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A Moment with the Registrar of Lands

Antigua Observer

By Antiguan Non-National

Dear Editor,

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I read an article entitled Detention Centre Opens on Antigua on the Caribarena online and the Daily OBSERVER dated July 10, 2012, with utter sadness and disappointment.

The authorities, including Minister Errol Cort and Chief Immigration Officer Ivor Walker, both expressed appreciation for this vision of a facility, but I would like to say that this will turn around and condemn Antigua & Barbuda.

There are only a few Caribbean countries that have an actual immigration detention centre, including Trinidad & Tobago.

The other countries have seen it fit for whatever reason, just to detain violators of their immigration policies at their police stations etc, and to ensure speedy deportations or allow voluntary returns.

Antigua & Barbuda is a small nation whose majority of citizens have chosen to live in other countries, specifically in the USVI, USA and UK, and many of these started out and many still do live illegally in theses countries.

Many Antiguan women have chosen to have their babies abroad, especially in the USA so they can receive better benefits for their children. So from a moral standpoint the pleasure that these officials get from the “new prison in disguise” – for that is exactly what it is – would not have been welcome by their own nationals living illegally in other countries.

If, on the other hand, the officials are seeking to reach the so-called international development standard index by having a “humane” detention centre, as they are stating, there are a lot of other areas of development that could be concentrated on instead of trying to imprison innocent people who have committed no crimes.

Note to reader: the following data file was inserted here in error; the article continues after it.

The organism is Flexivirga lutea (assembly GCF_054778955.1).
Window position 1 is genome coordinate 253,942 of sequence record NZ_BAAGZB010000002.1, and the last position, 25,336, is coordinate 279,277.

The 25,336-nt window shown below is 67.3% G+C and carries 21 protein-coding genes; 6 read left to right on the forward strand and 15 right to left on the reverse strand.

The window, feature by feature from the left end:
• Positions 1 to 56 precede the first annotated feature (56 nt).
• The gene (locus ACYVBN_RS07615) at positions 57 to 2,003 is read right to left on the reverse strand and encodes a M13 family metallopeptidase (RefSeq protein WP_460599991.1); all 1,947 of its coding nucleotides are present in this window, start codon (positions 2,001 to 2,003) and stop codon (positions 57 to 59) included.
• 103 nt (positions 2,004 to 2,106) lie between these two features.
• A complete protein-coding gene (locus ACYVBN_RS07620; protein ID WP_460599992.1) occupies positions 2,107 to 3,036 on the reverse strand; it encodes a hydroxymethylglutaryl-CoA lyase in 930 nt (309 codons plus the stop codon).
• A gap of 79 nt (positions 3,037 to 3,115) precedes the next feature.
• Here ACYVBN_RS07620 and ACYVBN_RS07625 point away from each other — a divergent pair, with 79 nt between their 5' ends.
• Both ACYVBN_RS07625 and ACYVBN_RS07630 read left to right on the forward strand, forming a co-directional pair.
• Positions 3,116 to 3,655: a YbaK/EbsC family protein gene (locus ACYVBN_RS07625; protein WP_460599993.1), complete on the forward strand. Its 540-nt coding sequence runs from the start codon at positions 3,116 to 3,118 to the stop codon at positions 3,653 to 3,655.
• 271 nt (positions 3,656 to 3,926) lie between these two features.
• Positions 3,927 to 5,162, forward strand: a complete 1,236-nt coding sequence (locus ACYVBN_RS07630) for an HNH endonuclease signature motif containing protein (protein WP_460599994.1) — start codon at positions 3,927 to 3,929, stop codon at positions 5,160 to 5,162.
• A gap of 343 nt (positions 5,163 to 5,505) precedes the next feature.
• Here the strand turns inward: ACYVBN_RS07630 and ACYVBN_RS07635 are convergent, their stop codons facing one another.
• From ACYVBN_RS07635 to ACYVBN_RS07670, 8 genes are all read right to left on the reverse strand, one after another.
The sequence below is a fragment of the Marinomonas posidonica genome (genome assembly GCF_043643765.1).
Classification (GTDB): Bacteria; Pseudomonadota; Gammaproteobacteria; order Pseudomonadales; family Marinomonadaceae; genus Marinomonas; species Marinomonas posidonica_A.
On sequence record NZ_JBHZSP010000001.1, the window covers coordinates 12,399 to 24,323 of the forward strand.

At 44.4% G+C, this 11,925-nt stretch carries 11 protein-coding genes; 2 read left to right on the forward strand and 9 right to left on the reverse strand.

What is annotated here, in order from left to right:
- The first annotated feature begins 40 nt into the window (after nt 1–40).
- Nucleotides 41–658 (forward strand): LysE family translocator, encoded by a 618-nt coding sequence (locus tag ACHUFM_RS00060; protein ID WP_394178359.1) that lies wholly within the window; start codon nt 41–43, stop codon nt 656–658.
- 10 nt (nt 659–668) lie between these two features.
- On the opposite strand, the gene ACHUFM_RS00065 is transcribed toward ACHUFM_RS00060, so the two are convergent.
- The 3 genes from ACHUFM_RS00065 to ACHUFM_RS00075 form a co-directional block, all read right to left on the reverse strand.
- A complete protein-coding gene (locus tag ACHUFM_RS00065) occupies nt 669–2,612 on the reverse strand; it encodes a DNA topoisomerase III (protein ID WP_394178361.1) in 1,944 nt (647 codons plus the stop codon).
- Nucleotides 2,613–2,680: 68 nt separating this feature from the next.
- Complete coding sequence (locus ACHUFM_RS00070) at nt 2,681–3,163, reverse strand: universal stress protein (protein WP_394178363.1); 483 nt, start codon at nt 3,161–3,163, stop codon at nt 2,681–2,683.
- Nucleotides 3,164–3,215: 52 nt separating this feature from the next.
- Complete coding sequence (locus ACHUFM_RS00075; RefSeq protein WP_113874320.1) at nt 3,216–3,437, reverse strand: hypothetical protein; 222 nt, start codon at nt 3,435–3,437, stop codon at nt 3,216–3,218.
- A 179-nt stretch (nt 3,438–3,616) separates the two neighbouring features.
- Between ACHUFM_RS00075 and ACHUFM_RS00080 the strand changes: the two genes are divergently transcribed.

The number of innocent, hardworking people that will be placed in this facility will be pronounced and, just like in every other detention centre, we will hear of the rapes, assaults, both verbal and physical, and the further injustices that will happen to the foreigners.

In fact, speaking about foreigners, it will be the usual suspects that will mainly be housed there – the Guyanese and the Jamaicans. The same set of black Caribbean people who are the ones we see lining up trying to get their time regularised. Not the Chinese, not the white Europeans or Americans, no one but the black indigenous Caribbean people.

The same Caribbean that we speak of coming together in the CSME is further being divided by what I consider as a backward measure because the authorities are not trying to bring this Caribbean together as one.

It seems that we will never learn or be able to achieve the things we can, as one Caribbean single market space as we seek to divide, isolate and imprison our own people.

There is no doubt that every country should seek to curtail its immigration process, but the fact is that no country can ever stop the migration process. People have always and will always move to other places where they feel that their lives can be better.

My suggestion is that instead of focusing on erecting prisons, we should seek to enforce our border immigration policies and then deal with law-breakers through the police force as allowed by law.

Detention centres all across the world, where they choose to have them, are rife with all sorts of abuse, rapes and corruption. Many in Europe and the USA have had to make reforms, and in some cases, close down their facilities because it is not humane. It will come back to haunt this nation.